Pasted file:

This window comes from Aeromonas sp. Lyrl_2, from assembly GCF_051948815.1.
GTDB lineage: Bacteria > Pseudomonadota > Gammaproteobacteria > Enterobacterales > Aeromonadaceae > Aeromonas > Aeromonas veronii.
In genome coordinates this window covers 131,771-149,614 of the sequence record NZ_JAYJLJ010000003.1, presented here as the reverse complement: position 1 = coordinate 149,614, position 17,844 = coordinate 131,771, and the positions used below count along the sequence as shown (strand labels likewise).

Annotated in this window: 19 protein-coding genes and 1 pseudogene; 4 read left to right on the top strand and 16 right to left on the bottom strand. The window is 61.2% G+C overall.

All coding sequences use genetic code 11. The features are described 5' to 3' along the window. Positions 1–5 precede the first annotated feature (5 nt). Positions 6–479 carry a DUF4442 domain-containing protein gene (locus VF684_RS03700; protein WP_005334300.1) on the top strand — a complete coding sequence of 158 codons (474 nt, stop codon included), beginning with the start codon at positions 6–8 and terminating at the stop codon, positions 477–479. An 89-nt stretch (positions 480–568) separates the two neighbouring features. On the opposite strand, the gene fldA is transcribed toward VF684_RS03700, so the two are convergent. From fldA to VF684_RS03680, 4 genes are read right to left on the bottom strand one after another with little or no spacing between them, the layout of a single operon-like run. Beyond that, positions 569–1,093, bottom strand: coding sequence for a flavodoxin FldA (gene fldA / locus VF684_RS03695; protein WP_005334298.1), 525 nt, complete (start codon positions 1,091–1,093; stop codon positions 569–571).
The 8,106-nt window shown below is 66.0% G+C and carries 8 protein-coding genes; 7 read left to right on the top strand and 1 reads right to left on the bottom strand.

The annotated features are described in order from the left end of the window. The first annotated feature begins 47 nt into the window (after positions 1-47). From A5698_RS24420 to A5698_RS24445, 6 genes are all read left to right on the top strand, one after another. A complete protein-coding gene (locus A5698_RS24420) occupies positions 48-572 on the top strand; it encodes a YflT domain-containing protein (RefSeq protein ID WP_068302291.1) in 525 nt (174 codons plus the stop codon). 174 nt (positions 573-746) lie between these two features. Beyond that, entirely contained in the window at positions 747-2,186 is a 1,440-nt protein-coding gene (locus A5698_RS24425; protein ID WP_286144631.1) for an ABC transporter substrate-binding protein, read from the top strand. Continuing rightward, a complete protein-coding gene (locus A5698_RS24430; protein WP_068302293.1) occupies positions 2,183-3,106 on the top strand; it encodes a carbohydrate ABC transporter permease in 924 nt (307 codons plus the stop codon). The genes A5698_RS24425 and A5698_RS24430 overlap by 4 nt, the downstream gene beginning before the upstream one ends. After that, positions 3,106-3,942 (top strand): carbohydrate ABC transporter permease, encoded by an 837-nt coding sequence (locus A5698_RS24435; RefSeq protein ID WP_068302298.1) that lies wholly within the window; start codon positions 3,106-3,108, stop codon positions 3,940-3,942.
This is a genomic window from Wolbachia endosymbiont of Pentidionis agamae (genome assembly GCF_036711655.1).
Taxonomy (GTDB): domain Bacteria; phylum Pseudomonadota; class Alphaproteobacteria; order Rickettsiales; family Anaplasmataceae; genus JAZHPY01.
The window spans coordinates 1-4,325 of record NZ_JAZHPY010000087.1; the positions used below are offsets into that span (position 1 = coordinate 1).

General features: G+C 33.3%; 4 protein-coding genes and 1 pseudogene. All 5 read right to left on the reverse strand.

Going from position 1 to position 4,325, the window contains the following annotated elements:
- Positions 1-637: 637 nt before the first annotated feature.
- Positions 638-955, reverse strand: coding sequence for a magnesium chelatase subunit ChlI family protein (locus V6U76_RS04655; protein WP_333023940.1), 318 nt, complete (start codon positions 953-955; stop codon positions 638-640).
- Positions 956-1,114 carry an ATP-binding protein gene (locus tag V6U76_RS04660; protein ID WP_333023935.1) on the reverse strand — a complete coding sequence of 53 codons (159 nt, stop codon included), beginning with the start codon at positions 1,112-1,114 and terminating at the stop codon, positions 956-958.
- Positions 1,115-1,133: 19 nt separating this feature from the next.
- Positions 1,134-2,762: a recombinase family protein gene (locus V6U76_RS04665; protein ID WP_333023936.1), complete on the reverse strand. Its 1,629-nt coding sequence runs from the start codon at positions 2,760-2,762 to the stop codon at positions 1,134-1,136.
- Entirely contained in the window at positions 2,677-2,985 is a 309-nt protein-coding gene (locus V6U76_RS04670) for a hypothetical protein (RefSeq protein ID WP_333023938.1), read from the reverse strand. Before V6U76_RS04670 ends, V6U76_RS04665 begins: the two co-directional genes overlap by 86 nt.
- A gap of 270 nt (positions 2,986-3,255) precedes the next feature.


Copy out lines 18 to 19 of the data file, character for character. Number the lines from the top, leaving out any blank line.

- Entirely contained in the window at positions 2,677-2,985 is a 309-nt protein-coding gene (locus V6U76_RS04670) for a hypothetical protein (RefSeq protein ID WP_333023938.1), read from the reverse strand. Before V6U76_RS04670 ends, V6U76_RS04665 begins: the two co-directional genes overlap by 86 nt.
- A gap of 270 nt (positions 2,986-3,255) precedes the next feature.